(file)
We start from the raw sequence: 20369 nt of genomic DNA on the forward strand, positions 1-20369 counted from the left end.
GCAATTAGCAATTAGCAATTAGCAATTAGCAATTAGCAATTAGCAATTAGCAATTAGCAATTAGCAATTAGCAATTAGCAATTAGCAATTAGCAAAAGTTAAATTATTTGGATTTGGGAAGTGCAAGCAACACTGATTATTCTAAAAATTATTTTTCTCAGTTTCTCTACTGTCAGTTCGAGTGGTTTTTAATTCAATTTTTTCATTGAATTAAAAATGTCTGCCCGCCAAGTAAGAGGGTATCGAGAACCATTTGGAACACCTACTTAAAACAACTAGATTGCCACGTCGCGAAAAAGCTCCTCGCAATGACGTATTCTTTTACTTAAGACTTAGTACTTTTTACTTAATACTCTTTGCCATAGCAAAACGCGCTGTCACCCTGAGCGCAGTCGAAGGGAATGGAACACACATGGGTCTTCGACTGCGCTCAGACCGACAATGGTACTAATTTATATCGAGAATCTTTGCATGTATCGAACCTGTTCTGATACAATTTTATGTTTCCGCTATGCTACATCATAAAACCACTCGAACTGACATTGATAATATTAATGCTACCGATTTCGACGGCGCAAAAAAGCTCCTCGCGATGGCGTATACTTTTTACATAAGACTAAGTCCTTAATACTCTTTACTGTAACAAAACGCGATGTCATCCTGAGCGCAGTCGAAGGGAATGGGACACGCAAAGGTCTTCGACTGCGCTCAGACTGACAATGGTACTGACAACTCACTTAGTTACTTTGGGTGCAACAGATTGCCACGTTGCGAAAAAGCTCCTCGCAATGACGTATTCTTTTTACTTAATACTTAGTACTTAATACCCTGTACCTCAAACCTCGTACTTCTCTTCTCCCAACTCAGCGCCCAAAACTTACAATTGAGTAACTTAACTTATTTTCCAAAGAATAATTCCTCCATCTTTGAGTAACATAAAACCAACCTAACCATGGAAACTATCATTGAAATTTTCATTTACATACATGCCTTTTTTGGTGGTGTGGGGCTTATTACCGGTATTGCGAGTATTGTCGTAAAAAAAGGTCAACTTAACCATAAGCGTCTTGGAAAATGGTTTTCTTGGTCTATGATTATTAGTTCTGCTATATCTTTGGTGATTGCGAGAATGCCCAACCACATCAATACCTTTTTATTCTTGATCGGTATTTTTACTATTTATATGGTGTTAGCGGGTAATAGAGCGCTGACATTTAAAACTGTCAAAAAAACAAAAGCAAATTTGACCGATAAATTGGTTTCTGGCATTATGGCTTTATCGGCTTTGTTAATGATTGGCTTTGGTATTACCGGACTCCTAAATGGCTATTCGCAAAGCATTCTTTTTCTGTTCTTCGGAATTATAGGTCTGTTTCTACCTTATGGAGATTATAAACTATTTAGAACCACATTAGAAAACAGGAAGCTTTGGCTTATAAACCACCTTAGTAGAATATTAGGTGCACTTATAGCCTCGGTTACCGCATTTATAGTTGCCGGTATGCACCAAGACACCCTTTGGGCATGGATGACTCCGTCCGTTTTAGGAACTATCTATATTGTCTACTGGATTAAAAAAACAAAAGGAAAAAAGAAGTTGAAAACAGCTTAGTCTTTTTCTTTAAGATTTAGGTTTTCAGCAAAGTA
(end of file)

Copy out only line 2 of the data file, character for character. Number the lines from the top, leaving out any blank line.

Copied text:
GCAATTAGCAATTAGCAATTAGCAATTAGCAATTAGCAATTAGCAATTAGCAATTAGCAATTAGCAATTAGCAATTAGCAATTAGCAATTAGCAAAAGTTAAATTATTTGGATTTGGGAAGTGCAAGCAACACTGATTATTCTAAAAATTATTTTTCTCAGTTTCTCTACTGTCAGTTCGAGTGGTTTTTAATTCAATTTTTTCATTGAATTAAAAATGTCTGCCCGCCAAGTAAGAGGGTATCGAGAACCATTTGGAACACCTACTTAAAACAACTAGATTGCCACGTCGCGAAAAAGCTCCTCGCAATGACGTATTCTTTTACTTAAGACTTAGTACTTTTTACTTAATACTCTTTGCCATAGCAAAACGCGCTGTCACCCTGAGCGCAGTCGAAGGGAATGGAACACACATGGGTCTTCGACTGCGCTCAGACCGACAATGGTACTAATTTATATCGAGAATCTTTGCATGTATCGAACCTGTTCTGATACAATTTTATGTTTCCGCTATGCTACATCATAAAACCACTCGAACTGACATTGATAATATTAATGCTACCGATTTCGACGGCGCAAAAAAGCTCCTCGCGATGGCGTATACTTTTTACATAAGACTAAGTCCTTAATACTCTTTACTGTAACAAAACGCGATGTCATCCTGAGCGCAGTCGAAGGGAATGGGACACGCAAAGGTCTTCGACTGCGCTCAGACTGACAATGGTACTGACAACTCACTTAGTTACTTTGGGTGCAACAGATTGCCACGTTGCGAAAAAGCTCCTCGCAATGACGTATTCTTTTTACTTAATACTTAGTACTTAATACCCTGTACCTCAAACCTCGTACTTCTCTTCTCCCAACTCAGCGCCCAAAACTTACAATTGAGTAACTTAACTTATTTTCCAAAGAATAATTCCTCCATCTTTGAGTAACATAAAACCAACCTAACCATGGAAACTATCATTGAAATTTTCATTTACATACATGCCTTTTTTGGTGGTGTGGGGCTTATTACCGGTATTGCGAGTATTGTCGTAAAAAAAGGTCAACTTAACCATAAGCGTCTTGGAAAATGGTTTTCTTGGTCTATGATTATTAGTTCTGCTATATCTTTGGTGATTGCGAGAATGCCCAACCACATCAATACCTTTTTATTCTTGATCGGTATTTTTACTATTTATATGGTGTTAGCGGGTAATAGAGCGCTGACATTTAAAACTGTCAAAAAAACAAAAGCAAATTTGACCGATAAATTGGTTTCTGGCATTATGGCTTTATCGGCTTTGTTAATGATTGGCTTTGGTATTACCGGACTCCTAAATGGCTATTCGCAAAGCATTCTTTTTCTGTTCTTCGGAATTATAGGTCTGTTTCTACCTTATGGAGATTATAAACTATTTAGAACCACATTAGAAAACAGGAAGCTTTGGCTTATAAACCACCTTAGTAGAATATTAGGTGCACTTATAGCCTCGGTTACCGCATTTATAGTTGCCGGTATGCACCAAGACACCCTTTGGGCATGGATGACTCCGTCCGTTTTAGGAACTATCTATATTGTCTACTGGATTAAAAAAACAAAAGGAAAAAAGAAGTTGAAAACAGCTTAGTCTTTTTCTTTAAGATTTAGGTTTTCAGCAAAGTA